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Re: Blade design + Passaround

Post by mauichef » Thu Jul 13, 2017 11:53 am

Thanks guys. I tried to call it like I saw it.
I felt that it was important for Tim to receive an accurate report on all aspects of his and Ben's creation.
When I review a knife from Japan there isn't that personal point of contact so much, and thus I feel I am reviewing for potential owners rather than for the blacksmith.
Also...Tim's knives, all 2 of them, that I have tried really resonated with me.
I wanted to put them to the test in the best way I could. Not so easy in a home kitchen, cooking for 2.
This is a special blade and it deserved my full attention. I am really pleased that my observations matched those of Tim and Ben.
I am no expert, but I wrote what I saw and felt. And it's rewarding that as my expertise grows, I was able to notice and appreciate these features of the steel and blade.
It is interesting to read Tim's remarks on the handle too.
My issues with it were exactly what Tim and Ben also seem to have felt. The spacers were the thing that I did not like as far as the aesthetics where concerned. The size is a very personal preference.
Like I said, the weight and general balance and feel of the knife and handle were absolutely spot on. Not an easy thing with a blade as light as this one. I like machi's btw!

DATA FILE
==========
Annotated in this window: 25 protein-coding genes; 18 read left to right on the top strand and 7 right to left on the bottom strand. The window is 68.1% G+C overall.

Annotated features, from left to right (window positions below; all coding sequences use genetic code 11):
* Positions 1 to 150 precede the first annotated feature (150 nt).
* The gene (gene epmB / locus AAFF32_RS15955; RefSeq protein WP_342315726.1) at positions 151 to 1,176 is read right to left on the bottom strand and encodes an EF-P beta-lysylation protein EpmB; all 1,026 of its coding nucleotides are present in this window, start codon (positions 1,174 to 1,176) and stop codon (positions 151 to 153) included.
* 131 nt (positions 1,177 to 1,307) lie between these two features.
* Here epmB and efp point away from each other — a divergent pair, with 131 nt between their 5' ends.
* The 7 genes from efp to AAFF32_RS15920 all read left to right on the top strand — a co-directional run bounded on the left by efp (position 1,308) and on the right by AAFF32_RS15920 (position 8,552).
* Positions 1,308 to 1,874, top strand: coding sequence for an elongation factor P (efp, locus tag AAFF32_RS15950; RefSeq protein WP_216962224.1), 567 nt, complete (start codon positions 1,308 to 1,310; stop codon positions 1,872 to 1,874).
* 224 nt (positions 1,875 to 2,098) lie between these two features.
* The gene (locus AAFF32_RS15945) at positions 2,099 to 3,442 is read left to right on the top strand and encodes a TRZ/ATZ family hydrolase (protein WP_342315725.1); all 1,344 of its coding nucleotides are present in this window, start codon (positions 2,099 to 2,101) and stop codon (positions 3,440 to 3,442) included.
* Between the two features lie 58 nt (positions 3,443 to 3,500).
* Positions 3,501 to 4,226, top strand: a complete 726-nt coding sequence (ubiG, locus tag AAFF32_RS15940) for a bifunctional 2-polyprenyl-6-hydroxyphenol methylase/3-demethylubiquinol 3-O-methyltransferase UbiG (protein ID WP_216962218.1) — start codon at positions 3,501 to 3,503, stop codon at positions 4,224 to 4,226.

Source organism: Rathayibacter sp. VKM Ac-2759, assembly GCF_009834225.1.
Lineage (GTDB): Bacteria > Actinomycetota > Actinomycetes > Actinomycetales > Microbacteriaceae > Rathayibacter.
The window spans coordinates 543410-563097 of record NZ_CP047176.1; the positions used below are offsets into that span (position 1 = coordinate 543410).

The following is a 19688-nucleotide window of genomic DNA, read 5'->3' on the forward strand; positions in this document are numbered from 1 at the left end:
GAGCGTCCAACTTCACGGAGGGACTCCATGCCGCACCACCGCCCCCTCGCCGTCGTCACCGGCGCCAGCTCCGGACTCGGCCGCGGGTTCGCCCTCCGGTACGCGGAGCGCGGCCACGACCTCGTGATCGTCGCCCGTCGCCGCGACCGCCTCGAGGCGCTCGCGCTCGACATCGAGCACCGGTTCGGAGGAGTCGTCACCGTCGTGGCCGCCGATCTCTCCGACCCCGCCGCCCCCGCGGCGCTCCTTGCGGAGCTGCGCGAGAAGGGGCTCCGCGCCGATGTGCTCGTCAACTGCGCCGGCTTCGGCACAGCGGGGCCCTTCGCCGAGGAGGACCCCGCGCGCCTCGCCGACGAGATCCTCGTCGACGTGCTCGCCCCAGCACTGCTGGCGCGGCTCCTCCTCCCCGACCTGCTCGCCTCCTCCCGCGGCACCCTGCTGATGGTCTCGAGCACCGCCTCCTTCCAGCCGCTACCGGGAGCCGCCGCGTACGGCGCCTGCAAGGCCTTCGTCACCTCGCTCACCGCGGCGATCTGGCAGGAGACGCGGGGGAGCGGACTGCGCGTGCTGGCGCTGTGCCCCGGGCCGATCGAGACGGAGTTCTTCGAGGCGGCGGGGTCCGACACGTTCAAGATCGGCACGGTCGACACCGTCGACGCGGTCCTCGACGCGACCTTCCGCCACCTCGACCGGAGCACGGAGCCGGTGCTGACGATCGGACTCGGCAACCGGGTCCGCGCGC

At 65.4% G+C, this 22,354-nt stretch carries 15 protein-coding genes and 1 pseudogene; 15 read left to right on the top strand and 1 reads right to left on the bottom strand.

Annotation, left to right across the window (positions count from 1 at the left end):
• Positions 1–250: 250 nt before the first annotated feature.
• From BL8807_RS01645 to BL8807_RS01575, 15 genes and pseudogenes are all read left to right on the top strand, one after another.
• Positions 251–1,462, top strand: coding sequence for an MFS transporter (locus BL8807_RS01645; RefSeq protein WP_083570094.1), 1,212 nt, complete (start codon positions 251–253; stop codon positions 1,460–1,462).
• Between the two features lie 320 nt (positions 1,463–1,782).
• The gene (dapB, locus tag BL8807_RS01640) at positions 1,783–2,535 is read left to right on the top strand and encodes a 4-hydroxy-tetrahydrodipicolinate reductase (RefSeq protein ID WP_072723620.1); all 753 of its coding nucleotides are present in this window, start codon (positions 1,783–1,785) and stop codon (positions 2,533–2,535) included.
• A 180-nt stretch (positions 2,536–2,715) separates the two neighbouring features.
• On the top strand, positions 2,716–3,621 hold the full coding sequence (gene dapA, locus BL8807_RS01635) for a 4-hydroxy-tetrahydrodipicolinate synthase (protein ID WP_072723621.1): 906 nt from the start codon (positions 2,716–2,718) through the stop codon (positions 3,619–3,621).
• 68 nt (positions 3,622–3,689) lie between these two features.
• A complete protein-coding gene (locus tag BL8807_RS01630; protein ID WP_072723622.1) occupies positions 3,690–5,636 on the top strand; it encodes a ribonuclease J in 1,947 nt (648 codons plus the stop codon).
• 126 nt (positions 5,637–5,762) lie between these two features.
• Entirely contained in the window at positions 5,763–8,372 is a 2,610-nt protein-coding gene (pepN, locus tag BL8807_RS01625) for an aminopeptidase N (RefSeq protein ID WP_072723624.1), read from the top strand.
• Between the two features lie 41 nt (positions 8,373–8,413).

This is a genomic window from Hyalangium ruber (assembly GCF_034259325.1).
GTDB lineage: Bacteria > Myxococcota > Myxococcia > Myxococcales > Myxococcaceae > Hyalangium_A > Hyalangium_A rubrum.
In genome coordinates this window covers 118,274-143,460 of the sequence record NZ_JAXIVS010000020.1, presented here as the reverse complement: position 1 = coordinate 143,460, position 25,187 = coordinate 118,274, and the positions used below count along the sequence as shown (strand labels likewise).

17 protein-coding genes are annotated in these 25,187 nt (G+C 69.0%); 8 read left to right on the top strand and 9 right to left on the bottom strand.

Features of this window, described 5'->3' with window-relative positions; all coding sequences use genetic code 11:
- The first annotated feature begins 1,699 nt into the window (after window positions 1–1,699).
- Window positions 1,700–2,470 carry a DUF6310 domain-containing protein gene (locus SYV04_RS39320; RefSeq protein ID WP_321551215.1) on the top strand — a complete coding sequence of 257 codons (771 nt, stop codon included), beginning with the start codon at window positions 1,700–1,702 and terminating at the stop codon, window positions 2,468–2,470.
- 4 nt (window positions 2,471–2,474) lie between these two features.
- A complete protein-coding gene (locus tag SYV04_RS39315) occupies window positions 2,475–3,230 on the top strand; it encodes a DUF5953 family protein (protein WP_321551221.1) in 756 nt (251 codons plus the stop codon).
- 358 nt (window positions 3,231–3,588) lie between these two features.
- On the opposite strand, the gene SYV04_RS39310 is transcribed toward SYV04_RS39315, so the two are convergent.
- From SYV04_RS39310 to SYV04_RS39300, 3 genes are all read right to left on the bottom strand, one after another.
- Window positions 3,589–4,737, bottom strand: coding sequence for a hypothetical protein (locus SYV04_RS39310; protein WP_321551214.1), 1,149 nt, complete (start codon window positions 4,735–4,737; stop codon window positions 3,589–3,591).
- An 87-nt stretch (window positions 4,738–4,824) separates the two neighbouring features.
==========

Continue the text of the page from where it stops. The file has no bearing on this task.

Aloha!

raleighcook15
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Re: Blade design + Passaround

Post by raleighcook15 » Thu Jul 13, 2017 11:30 pm

mauichef wrote:
Thu Jul 13, 2017 11:53 am
If you ever sell that kono, Please give me dibs!

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Re: Blade design + Passaround

Post by J david » Sat Jul 15, 2017 11:06 am

Recieved the knife in good condition. My early impressions are very positive to the degree that I'm ready to build something with you, Tim. PM sent

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Re: Blade design + Passaround

Post by J david » Tue Jul 25, 2017 6:04 pm

I'd like to add a few thoughts about this knife. Maui hit on all the attributes I would comment on, but I would like to echo a couple.

The performance through product is very good. You can tell great attention is payed to the grind, specifically the tip. It is thin and nimble without feeling fragile. There was the expected stiction of a blade this thin, but honestly it was not as bad as some.

The blade profile is something I'm not used to but I had no problems prepping a couple of meals without really thinking about it.